I liked Sherlock Jr. Some of the gags were very inventive and the short length worked better for him, I think, than feature length of The General

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Wed Jan 22, 2014 3:34 pm
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Post Re: Last Movie You Watched
Jeff Wilder wrote:
11;14 (2005)

First heard about this when I saw a trailer for it on my A History Of Violence DVD. This made me curious and so I added it to my Netflix que.

Surprising that this one didn't get more attention. It's a pretty good mix of dark comedy and drama. The hyperlink approach is similar to what we already saw in Magnolia, Short Cuts etc. But its approach is original enough it doesn't feel like a retread. The film in some ways is like a more gritty Go.

Kinda strange to see Elliott from ET driving drunk in the opening scene.

*** Quite entertaining.


I own this film and I'm quite fond of it. It was a gift, but regardless, I found it surprisingly good. Pretty good cast also: Hillary Swank, Henry Thomas, Rachel Leigh Cook, Patrick Swayze, Colin Hanks, Ben Foster, Barbara Hershey... obviously most of the "young'uns" weren't famous yet, but still.

And since you mentioned Thomas, a film that also stars him and has perhaps a similar tone is Suicide Kings (from 1997). Have you seen it? Aside of Thomas, it features a cast of 90's young "hot" stars like Jeremy Sisto, Sean Patrick Flannery, Jay Mohr, Johnny Galecki, plus Christopher Walken, Denis Leary, and Brad Garrett. Solid and entertaining film as well.

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Wed Jan 22, 2014 7:42 pm
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Post Re: Last Movie You Watched
Life During Wartime

The most awkward sequel ever made? All characters played by different actors save for two? Is that an intentional choice or could Solondz just not get Hoffman and Dylan Baker back on board? Like Happiness, this movie is uncomfortable but sometimes for random reasons. It's also just too dreary. I just don't know what to make of it, really. It works best when it plays for humor, but mostly it's down in the dumps and just plain odd.


Wed Jan 22, 2014 9:01 pm
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Post Re: Last Movie You Watched
MGamesCook wrote:
Life During Wartime

The most awkward sequel ever made? All characters played by different actors save for two? Is that an intentional choice or could Solondz just not get Hoffman and Dylan Baker back on board? Like Happiness, this movie is uncomfortable but sometimes for random reasons. It's also just too dreary. I just don't know what to make of it, really. It works best when it plays for humor, but mostly it's down in the dumps and just plain odd.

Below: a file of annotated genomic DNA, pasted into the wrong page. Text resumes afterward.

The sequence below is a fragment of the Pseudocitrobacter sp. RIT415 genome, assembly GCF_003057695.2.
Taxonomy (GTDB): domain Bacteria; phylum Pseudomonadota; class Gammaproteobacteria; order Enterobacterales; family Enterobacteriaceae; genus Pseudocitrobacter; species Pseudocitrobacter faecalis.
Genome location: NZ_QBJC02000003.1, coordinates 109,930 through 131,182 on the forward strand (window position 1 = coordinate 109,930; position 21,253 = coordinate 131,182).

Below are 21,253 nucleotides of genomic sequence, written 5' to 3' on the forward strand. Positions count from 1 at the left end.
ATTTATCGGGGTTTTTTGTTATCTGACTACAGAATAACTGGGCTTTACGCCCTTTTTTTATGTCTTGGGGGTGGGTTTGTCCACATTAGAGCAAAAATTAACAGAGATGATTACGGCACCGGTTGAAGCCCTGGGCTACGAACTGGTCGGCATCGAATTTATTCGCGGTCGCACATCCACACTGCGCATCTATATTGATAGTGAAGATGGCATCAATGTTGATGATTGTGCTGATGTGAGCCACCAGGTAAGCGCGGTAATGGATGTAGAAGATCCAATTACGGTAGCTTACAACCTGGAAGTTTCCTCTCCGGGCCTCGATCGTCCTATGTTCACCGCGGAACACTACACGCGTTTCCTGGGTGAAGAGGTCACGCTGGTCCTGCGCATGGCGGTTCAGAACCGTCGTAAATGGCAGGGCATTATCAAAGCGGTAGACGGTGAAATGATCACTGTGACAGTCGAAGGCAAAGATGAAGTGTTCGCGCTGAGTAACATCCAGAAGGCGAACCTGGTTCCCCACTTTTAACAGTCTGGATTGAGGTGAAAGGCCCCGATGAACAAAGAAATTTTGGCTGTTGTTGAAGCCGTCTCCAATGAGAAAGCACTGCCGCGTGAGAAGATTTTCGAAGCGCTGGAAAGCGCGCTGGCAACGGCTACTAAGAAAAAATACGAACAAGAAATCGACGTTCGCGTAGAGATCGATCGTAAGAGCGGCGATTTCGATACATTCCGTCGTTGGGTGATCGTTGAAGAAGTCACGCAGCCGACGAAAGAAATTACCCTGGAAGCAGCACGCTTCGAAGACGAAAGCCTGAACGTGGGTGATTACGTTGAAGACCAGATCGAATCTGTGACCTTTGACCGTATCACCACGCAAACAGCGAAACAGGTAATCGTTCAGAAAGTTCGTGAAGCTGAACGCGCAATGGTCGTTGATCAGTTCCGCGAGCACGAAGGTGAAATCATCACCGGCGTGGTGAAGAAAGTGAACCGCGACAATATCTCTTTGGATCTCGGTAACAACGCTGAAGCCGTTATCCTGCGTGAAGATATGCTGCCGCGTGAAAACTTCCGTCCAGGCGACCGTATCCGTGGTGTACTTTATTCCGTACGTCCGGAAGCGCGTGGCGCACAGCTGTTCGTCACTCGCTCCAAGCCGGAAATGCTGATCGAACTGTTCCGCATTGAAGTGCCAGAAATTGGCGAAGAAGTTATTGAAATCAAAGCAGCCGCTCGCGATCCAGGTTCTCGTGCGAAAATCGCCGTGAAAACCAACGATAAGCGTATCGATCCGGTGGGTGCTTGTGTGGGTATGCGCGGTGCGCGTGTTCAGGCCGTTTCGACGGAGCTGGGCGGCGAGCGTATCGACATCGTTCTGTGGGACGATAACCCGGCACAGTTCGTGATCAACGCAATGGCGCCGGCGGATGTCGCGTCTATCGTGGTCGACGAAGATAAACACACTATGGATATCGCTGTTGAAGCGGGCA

I'm still not sure how I feel about Happiness, it's about time I returned to it.

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Wed Jan 22, 2014 9:29 pm
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Post Re: Last Movie You Watched
A Hard Day's Night (1964)

Interesting blend of techniques and styles. Not crazy about the grandpa subplot, but the film contains great integration of songs and has some absolutely magical scenes (the Beatles running around the field to "Can't Buy Me Love"). Loved the light touch of humor as well. 8/10

Lone Survivor (2013)

Lot of hokiness, but damn if the "you are there" feeling isn't so intense, emotional and often painful (whenever they rolled down the hill I winced bad), so it works in the moment, even with already knowing the outcome. 6.5/10


Thu Jan 23, 2014 12:19 am
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Post Re: Last Movie You Watched
peng wrote:
A Hard Day's Night (1964)

Interesting blend of techniques and styles. Not crazy about the grandpa subplot, but the film contains great integration of songs and has some absolutely magical scenes (the Beatles running around the field to "Can't Buy Me Love"). Loved the light touch of humor as well. 8/10

Lone Survivor (2013)

Lot of hokiness, but damn if the "you are there" feeling isn't so intense, emotional and often painful (whenever they rolled down the hill I winced bad), so it works in the moment, even with already knowing the outcome. 6.5/10
I really enjoyed Lone Survivor, when the characters got injured you could hear the entire audience wincing, almost like they were feeling the characteres pain, the battle scenes were also really intense and well done. I definitely hope Peter Berg makes more films like this(though I wouldn't another Battleship either).


Thu Jan 23, 2014 12:38 am
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Post Re: Last Movie You Watched
So a while ago I watched Inside Llewyn Davis. Since then, I haven't really been processing it as much as I've been evaluating my thoughts, vetting them, sorting them out.

What I keep coming back to: I loved it.